Musos rule at Dunedin multimedia production house

As New Zealand's multimedia sector grows, more than one company has found that if skills can be bought or trained in, actual talent is a little harder to find.

As New Zealand’s multimedia sector grows, more than one company has found that if skills can be bought or trained in, actual talent is a little harder to find.

When Dunedin’s Vidmark productions needed to add new staff after winning a contract to turn Wendy Pye educational books into CD-Rom titles, managing director Steve Young did what he has always done--hired musicians.

“Musicians are creative people by definition, I suppose,” says Young, who spent a previous life in the semi-legendary Mother Goose, “but it’s never been deliberate policy to hire them--it just ends up that way. Almost all our staff seem to be musicians.”

The musical way seems to be working. Wendy Pye spokesman Brian Cutting predicts “world fame” for Vidmark, whose first three titles for the publisher will be released internationally early next year.

The Dunedin company got a look in on the contract “because they came to us, which was a good start”.

“They showed us some work that wasn’t quite there but was enough to go on, and since then all their work for us has been first-class.

“Everything is written and developed at publisher Wendy Pye in Auckland and then it goes down for Vidmark to work its magic on it. I think both companies have developed over this--they’ve learned from us and we’ve learned from them. I’m delighted that two New Zealand companies can have this kind of synergistic relationship on an international project.”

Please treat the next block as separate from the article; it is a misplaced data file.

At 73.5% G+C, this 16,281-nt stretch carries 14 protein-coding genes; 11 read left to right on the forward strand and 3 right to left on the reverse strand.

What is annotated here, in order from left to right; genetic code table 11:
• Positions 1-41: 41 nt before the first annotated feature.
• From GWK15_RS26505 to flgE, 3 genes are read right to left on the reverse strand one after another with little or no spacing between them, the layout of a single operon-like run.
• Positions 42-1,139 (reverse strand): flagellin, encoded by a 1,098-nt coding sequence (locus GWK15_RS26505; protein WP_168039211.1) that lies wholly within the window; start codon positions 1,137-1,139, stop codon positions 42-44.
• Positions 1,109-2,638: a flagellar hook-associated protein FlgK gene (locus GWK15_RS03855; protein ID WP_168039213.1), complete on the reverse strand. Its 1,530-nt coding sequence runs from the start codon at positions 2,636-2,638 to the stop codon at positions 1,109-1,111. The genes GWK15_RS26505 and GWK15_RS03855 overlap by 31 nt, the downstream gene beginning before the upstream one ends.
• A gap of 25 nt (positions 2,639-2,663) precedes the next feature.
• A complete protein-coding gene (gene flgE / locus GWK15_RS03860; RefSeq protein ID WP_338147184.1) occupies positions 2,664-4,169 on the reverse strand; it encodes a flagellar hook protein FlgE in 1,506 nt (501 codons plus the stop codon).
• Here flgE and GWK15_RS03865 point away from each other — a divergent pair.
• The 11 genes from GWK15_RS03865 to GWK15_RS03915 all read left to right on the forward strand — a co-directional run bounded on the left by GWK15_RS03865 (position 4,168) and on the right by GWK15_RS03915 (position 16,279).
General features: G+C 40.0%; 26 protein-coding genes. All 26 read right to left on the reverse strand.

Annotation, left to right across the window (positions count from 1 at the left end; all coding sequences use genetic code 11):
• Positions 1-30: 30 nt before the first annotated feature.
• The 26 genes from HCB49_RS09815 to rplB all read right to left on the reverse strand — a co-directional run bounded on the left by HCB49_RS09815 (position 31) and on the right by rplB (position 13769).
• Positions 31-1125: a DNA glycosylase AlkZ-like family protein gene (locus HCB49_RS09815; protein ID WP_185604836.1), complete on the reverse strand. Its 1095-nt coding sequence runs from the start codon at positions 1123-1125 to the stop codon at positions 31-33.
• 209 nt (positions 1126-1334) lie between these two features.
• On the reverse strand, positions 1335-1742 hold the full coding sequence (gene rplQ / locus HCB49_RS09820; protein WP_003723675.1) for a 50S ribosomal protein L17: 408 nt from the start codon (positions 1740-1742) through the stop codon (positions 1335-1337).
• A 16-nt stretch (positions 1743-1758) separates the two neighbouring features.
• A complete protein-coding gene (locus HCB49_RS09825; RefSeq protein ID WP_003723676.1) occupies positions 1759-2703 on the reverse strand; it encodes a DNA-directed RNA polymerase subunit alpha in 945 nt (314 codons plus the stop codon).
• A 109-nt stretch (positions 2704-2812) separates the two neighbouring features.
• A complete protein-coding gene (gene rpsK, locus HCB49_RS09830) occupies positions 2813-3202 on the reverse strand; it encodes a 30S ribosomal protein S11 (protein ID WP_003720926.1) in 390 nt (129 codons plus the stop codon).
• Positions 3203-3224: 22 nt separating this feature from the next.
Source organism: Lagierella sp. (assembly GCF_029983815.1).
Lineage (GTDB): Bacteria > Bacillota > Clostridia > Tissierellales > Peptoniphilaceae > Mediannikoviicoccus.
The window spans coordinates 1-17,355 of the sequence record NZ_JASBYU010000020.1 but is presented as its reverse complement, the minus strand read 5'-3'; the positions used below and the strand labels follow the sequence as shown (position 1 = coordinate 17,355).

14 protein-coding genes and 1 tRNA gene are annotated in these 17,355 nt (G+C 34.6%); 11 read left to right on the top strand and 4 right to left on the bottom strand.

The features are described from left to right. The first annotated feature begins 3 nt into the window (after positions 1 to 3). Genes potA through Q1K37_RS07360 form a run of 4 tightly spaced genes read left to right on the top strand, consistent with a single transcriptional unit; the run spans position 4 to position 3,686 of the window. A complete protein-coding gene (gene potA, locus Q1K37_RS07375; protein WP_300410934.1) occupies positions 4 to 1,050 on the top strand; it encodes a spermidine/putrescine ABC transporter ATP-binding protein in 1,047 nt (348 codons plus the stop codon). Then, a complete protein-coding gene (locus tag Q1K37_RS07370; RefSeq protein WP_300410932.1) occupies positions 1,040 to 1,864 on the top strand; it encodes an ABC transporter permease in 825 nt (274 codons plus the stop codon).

Vidmark, which began as a video production company in 1984, now offers multimedia authoring, Internet, graphics and animation services.

Apart from permanent staff, Young employs as many as 16 contract workers, almost all of them sourced from Dunedin’s music scene. The authoring package used is Macromedia Director, and Young agrees that musicians seem to take to Director particularly readily.

“There are a lot of parallels between music and what goes on in Director,” he says. “Director uses terms, like ‘score’, which are familiar to musicians and it seems to demand some of the same skills. It’s a strange combination, but it works.”

Expertise built up at Vidmark is even beginning to spill back into the city’s music scene, with staffer Matt Dillon taking co-production on New Zealand’s first rock CD-Rom, Mink’s enhanced CD format For My Mink. Two members of Flying Nun star on the CDs. Contract workers for Vidmark have also applied their skills to digital video editing and record for the band.

“On the other hand my technical director is actually proud of the fact that he’s not a musician,” concedes Young. “I suppose there has to be some use for the tone-deaf."

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